Next, all dead, or questionably viable, tissue is excised systematically from each tissue layer:
At each level, leave only obviously viable tissue.
Any bony fragments devoid of soft-tissue attachment should be removed. Contaminated, or non-viable, bone surfaces will also need excision with hand instruments, such as chisels and rongeurs.
Copious irrigation with a balanced salt solution (such as Ringer-lactate) helps to remove bacteria, bits of dead tissue and blood clot, and improves the surgeon’s ability to examine the wound.
The use of pulsed pressure-lavage systems risks driving contamination into the hidden depths of the wound, and is of questionable value.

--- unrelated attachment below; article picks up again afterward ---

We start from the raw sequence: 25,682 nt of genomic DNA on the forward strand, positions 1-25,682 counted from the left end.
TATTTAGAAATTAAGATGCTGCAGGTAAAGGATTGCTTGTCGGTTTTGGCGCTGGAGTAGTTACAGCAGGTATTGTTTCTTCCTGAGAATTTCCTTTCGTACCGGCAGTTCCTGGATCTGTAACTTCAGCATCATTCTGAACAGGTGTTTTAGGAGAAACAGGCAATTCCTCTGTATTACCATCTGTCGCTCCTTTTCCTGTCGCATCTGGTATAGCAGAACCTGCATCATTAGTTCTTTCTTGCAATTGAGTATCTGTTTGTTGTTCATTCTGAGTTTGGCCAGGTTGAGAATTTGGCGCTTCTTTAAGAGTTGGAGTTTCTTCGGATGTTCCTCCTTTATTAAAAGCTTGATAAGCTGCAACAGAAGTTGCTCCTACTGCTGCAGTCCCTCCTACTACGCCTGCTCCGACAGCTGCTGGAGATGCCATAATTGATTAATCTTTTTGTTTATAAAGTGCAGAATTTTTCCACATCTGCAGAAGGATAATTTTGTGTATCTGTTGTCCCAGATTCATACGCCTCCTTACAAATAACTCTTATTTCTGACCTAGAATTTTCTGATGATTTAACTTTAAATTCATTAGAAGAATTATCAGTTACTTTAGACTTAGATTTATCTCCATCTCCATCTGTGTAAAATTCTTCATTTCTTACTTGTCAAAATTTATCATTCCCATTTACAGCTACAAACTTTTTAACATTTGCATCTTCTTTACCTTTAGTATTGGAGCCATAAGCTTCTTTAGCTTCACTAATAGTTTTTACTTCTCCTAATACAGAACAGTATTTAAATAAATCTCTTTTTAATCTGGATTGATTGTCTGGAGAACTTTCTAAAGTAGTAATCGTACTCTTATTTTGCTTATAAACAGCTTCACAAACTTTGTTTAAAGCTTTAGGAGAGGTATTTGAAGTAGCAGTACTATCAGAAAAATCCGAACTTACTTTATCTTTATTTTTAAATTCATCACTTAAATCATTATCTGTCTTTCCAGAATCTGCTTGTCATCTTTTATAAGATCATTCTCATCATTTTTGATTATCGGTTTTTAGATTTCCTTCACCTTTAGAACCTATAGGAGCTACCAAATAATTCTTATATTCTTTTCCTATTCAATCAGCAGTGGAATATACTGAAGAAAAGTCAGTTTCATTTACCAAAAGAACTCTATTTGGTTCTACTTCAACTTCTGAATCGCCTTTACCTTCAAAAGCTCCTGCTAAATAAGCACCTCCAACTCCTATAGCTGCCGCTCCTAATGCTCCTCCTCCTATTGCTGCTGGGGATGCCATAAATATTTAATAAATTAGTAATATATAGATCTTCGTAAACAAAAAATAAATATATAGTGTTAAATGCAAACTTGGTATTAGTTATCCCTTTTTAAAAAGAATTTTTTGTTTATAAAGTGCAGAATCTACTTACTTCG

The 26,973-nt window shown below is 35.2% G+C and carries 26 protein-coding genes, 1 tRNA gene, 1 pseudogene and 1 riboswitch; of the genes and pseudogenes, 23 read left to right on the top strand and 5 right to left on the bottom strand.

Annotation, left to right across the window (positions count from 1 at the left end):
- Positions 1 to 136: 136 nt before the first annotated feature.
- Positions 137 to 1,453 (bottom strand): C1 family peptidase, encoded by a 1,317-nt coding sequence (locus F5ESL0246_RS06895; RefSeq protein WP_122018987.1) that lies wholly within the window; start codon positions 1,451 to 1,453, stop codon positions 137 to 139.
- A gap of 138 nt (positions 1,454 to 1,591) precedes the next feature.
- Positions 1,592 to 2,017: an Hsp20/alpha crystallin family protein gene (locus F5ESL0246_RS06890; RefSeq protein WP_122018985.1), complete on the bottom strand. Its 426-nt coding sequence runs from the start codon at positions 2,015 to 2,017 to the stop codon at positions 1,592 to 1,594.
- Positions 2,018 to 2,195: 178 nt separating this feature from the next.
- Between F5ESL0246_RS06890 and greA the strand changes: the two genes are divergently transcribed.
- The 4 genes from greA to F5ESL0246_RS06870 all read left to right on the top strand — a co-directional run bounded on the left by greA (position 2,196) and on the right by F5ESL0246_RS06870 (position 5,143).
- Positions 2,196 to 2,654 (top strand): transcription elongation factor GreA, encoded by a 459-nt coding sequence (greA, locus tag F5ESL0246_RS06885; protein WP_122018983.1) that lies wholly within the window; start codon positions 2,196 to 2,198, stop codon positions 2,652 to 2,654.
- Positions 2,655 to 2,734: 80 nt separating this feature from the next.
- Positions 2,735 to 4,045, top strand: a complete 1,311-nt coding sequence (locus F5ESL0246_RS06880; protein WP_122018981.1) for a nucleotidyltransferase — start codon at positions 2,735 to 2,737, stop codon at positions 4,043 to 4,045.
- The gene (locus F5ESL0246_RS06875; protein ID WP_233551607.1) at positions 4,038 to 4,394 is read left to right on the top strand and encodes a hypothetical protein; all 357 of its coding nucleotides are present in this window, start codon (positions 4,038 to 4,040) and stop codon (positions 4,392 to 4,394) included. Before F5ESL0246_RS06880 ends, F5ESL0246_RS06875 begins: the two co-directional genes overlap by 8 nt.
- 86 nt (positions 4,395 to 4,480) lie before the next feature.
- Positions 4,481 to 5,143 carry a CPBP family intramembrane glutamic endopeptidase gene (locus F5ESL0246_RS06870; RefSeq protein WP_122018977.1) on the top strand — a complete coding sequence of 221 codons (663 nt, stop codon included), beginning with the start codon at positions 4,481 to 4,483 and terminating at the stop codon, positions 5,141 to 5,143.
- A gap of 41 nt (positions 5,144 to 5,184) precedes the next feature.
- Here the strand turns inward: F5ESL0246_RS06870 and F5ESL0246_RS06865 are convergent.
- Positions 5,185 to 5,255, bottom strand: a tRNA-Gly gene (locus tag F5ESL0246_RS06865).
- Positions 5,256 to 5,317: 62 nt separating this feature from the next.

Bhandari, M.et al. (1999) High and Low Pressure Pulsatile Lavage of Contaminated Tibial Fractures: An In Vitro Study of Bacterial Adherence and Bone Damage. J Ortho Trauma: 13: 526-533.
Hassinger, S.M. et al. (2005) High-Pressure Pulsatile Lavage Propagates Bacteria into Soft Tissue Clin Ortho Rel Res 439; 27-31.
D. J. Crowley et al. (1989) Irrigation of the wounds in open fractures J Bone and Joint SurgB - 89, 580-585.